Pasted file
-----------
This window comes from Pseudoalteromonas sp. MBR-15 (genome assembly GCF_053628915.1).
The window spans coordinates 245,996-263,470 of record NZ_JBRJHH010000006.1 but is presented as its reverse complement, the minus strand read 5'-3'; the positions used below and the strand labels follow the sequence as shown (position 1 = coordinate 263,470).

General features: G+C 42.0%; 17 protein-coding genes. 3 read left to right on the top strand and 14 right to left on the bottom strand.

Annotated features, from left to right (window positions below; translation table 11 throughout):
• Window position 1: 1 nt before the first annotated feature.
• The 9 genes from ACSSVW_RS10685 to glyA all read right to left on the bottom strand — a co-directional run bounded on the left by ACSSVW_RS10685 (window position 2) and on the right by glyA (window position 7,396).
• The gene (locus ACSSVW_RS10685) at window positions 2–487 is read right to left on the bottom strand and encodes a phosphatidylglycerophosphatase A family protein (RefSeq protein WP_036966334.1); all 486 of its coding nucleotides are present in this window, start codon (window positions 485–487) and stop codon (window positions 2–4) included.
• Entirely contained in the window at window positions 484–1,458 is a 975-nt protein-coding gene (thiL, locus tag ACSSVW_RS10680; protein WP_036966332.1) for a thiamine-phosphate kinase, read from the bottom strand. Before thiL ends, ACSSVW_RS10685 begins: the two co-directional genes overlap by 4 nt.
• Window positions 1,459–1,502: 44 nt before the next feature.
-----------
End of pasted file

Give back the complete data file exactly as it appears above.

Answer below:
This window comes from Pseudoalteromonas sp. MBR-15 (genome assembly GCF_053628915.1).
The window spans coordinates 245,996-263,470 of record NZ_JBRJHH010000006.1 but is presented as its reverse complement, the minus strand read 5'-3'; the positions used below and the strand labels follow the sequence as shown (position 1 = coordinate 263,470).

General features: G+C 42.0%; 17 protein-coding genes. 3 read left to right on the top strand and 14 right to left on the bottom strand.

Annotated features, from left to right (window positions below; translation table 11 throughout):
• Window position 1: 1 nt before the first annotated feature.
• The 9 genes from ACSSVW_RS10685 to glyA all read right to left on the bottom strand — a co-directional run bounded on the left by ACSSVW_RS10685 (window position 2) and on the right by glyA (window position 7,396).
• The gene (locus ACSSVW_RS10685) at window positions 2–487 is read right to left on the bottom strand and encodes a phosphatidylglycerophosphatase A family protein (RefSeq protein WP_036966334.1); all 486 of its coding nucleotides are present in this window, start codon (window positions 485–487) and stop codon (window positions 2–4) included.
• Entirely contained in the window at window positions 484–1,458 is a 975-nt protein-coding gene (thiL, locus tag ACSSVW_RS10680; protein WP_036966332.1) for a thiamine-phosphate kinase, read from the bottom strand. Before thiL ends, ACSSVW_RS10685 begins: the two co-directional genes overlap by 4 nt.
• Window positions 1,459–1,502: 44 nt before the next feature.